Ralph Waldo Emerson (1803 – 1882) was an American essayist, lecturer, philosopher, and poet who led the transcendentalist movement of the mid-19th century. Emerson served as a junior pastor in Boston’s Second Church, but after his first wife’s death, he began to disagree with the church’s methods, eventually leading to his resignation. Upon his return home from a tour of Europe in 1833 he began writing his first published essay, Nature. In March 1837 Emerson gave a series of lectures on the philosophy of history in Boston, which began his career as a lecturer. He eventually gave as many as 80 lectures a year, traveling across the United States. He disseminated his thoughts through dozens of published essays and more than 1,500 public lectures.
Quotes by Ralph Waldo Emerson…
There is at the surface infinite variety of things; at the center there is simplicity of cause.
Our strength grows out of our weakness. The indignation which arms itself with secret forces does not awaken until we are pricked and stung and sorely assailed. A great man is always willing to be little. Whilst he sits on the cushion of advantages, he goes to sleep. When he is pushed, tormented, defeated, he has a chance to learn something; he has been put on his wits, on his manhood; he has gained facts; learns his ignorance; he is cured of the insanity of conceit; he’s got moderation and real skill. The wise man throws himself on the side of his assailants. It is more his interest than it is theirs to find his weak point.
Though slowly and with pain, the objects of our affections change, as the objects of thought do. There are moments when the affections rule and absorb the man, and make his happiness dependent on a person or persons. But in health, the mind is presently seen again, its overarching vault, bright with galaxies of immutable lights, and the warm loves and fears that swept over us as clouds, must lose their finite character, and blend with God, to attain their own perfection. But we need not fear that we can lose any thing by the progress of the soul. The soul may be trusted to the end. That which is so beautiful and attractive as these relations, must be succeeded and supplanted only by what is more beautiful, and so on forever.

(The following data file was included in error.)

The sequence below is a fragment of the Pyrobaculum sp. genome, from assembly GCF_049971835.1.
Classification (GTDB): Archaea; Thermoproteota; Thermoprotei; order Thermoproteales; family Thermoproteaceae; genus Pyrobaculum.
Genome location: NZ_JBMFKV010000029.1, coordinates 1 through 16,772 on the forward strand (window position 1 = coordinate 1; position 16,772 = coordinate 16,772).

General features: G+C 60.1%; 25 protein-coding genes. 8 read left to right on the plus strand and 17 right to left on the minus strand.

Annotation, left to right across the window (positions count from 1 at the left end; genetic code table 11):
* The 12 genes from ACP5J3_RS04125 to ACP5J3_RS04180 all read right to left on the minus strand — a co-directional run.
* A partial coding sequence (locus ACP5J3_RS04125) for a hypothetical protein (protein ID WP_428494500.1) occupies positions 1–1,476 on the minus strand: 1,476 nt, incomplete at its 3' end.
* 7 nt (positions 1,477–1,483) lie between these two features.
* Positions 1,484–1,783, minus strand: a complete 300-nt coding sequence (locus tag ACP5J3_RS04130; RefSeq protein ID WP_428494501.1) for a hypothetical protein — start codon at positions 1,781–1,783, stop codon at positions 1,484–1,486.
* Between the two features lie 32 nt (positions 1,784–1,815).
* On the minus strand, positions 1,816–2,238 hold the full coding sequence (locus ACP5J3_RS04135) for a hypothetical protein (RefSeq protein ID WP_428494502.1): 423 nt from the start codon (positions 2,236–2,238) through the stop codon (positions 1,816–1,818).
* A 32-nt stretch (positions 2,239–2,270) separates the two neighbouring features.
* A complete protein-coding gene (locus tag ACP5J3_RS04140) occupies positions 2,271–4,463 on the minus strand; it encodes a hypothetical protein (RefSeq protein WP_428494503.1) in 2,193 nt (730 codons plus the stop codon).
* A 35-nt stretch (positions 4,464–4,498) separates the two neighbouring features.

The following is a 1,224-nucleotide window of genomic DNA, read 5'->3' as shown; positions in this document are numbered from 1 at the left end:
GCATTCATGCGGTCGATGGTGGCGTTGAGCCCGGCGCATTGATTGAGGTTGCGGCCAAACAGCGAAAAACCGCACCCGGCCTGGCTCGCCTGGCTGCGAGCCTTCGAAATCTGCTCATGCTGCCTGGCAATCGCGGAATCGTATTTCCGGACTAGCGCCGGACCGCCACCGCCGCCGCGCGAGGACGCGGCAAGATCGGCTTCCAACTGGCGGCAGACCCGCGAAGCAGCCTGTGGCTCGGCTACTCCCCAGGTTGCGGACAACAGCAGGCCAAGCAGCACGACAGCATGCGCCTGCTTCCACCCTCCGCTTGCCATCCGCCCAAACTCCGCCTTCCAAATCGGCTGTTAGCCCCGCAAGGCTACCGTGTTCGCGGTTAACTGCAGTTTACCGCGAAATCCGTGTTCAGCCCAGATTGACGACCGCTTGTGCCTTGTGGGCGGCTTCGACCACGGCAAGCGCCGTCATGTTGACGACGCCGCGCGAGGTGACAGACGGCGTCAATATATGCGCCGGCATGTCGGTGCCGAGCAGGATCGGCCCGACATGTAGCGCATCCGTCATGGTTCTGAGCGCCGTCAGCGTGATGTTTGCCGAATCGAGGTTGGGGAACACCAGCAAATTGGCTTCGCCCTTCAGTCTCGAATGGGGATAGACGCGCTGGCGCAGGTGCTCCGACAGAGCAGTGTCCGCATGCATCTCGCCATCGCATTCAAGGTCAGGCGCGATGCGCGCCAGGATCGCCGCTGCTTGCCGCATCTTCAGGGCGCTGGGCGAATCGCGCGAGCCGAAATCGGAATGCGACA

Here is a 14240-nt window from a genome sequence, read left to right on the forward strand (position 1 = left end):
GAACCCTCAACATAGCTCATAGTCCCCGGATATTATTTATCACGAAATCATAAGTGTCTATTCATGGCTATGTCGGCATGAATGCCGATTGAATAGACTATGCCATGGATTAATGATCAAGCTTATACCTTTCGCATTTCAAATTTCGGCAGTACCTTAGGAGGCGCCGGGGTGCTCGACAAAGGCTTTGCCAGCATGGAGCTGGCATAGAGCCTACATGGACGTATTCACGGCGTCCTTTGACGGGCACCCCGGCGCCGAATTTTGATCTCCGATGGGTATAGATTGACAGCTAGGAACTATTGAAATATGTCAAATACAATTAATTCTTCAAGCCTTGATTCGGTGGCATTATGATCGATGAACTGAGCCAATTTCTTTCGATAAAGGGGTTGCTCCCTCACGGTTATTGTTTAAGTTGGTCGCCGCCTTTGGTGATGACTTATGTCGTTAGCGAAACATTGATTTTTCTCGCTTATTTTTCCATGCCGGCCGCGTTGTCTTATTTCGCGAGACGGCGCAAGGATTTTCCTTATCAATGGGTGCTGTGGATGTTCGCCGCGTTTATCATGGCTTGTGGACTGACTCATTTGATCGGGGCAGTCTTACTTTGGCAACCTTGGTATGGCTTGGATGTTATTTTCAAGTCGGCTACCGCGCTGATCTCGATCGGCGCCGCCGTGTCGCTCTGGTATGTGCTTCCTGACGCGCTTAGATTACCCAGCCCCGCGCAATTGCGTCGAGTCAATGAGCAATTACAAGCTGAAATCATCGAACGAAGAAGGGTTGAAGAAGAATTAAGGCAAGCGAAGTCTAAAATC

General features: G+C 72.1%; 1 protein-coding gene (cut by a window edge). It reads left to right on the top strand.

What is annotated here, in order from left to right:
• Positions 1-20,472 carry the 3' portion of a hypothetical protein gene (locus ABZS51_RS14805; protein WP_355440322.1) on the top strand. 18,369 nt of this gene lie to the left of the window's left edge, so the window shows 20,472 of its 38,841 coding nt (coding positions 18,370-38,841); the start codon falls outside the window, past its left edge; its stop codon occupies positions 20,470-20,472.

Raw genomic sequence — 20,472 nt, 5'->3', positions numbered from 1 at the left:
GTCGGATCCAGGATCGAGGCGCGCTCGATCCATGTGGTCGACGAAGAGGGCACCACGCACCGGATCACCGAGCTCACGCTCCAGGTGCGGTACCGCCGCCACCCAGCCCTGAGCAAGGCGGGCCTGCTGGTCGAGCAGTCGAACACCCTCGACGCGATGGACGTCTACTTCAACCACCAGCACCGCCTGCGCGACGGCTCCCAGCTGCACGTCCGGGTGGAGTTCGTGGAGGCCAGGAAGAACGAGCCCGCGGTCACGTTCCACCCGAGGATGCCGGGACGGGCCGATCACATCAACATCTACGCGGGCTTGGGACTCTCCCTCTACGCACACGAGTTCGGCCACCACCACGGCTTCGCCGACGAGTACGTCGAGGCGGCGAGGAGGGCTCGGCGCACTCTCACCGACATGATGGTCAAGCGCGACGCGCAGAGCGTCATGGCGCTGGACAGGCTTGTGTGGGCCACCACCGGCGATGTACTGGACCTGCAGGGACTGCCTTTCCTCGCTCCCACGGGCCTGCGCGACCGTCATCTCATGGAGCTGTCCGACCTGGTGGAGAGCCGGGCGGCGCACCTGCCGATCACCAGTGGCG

The Light by which we see this world comes out of the soul of the observer.
Whenever a mind is simple, and receives a divine wisdom, old things pass away: means, teachers, texts, temples fall. It lives now, and absorbs past and future into the present hour. All things are made sacred by relation to it, one as much as another. All things are dissolved to their centre by their cause, and, in the universal miracle, petty and particular miracles disappear.
Every man’s condition is a solution in hieroglyph to those inquiries he would put. He acts it as life before he apprehends it as truth.
Solitude, the safeguard of mediocrity, is to genius the stern friend, the cold, obscure shelter where moult the wings which will bear it farther than suns and stars. He who would inspire and lead his race must be defended from traveling with the souls of other men, from living, breathing, reading, and writing in the daily, time-worn yoke of their opinions.
Welcome evermore to gods and men is the self-helping man. For him all doors are flung wide. Him all tongues greet, all honors crown, all eyes follow with desire. Our love goes out to him and embraces him, because he did not need it. We solicitously and apologetically caress and celebrate him, because he held on his way and scorned our disapprobation. The gods love him because men hated him. “To the persevering mortal,” said Zoroaster, “the blessed Immortals are swift.”
Silence is a solvent that destroys personality, and gives us leave to be great and universal.
God offers to every mind its choice between truth and repose. Take which you please. You can never have both.